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Chapman RJ, Banks DA, Styles MT, et al., 2021, Chemical and physical heterogeneity within native gold: implications for the design of gold particle studies, Mineralium Deposita, ISSN: 0026-4598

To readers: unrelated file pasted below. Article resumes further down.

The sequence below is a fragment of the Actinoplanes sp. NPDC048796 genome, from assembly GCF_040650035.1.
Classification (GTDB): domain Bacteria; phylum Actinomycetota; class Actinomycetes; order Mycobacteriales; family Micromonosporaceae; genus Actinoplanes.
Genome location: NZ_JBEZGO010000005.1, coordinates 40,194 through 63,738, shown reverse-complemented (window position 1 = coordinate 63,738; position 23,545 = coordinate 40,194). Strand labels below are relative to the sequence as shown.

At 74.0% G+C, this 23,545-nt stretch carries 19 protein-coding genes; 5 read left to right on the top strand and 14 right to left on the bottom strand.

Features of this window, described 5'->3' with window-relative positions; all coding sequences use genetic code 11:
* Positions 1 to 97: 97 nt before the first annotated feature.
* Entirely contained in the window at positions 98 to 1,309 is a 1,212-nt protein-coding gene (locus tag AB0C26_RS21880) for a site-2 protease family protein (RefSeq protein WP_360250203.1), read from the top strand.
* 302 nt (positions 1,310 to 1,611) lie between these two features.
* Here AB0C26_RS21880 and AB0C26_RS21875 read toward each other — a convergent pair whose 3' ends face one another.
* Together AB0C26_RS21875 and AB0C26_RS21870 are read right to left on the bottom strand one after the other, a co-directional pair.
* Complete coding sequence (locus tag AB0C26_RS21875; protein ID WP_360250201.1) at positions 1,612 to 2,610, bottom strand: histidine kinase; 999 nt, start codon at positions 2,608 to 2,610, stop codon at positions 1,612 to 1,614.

Studies of populations of gold particles are becoming increasingly common; however, interpretation of compositional data may not be straightforward. Natural gold is rarely homogenous. Alloy heterogeneity is present as microfabrics formed either during primary mineralization or by modification of pre-existing alloys by chemical and physical drivers during subsequent residence in either hypogene or surficial environments. In electron-probe-microanalysis (EPMA)-based studies, the combination of Cu, Hg, and Pd values and mineral inclusion suites may be diagnostic for source style of mineralization, but Ag alone is rarely sufficient. Gold characterization studies by laser-ablation-ICP mass spectrometry linked to both quadrupole and Time-of-Flight (ToF-MS) systems show that only Ag, Cu, and Hg form homogenous alloys with Au sufficiently often to act as generic discriminants. Where present, other elements are commonly distributed highly heterogeneously at the micron or submicron scale, either as mineral inclusions or in highly localized, but low concentrations. Drawing upon our own data derived from individual inspection and analyses of approximately 40,000 gold particles from 526 placer and in situ localities worldwide, we show that adequate characterization of gold from a specific locality normally requires study of a minimum of 150 particles via a two-stage approach comprising spatial characterization of compositional heterogeneity, plus crystallographic orientation mapping, that informs subsequent targeted acquisition of quantitative compositional data by EPMA and/or laser-ablation ICP-MS methods. Such data provide the platform to review current understanding of the genesis of gold particle characteristics, elevating future compositional studies from empirical descriptions to process-focused interpretations.
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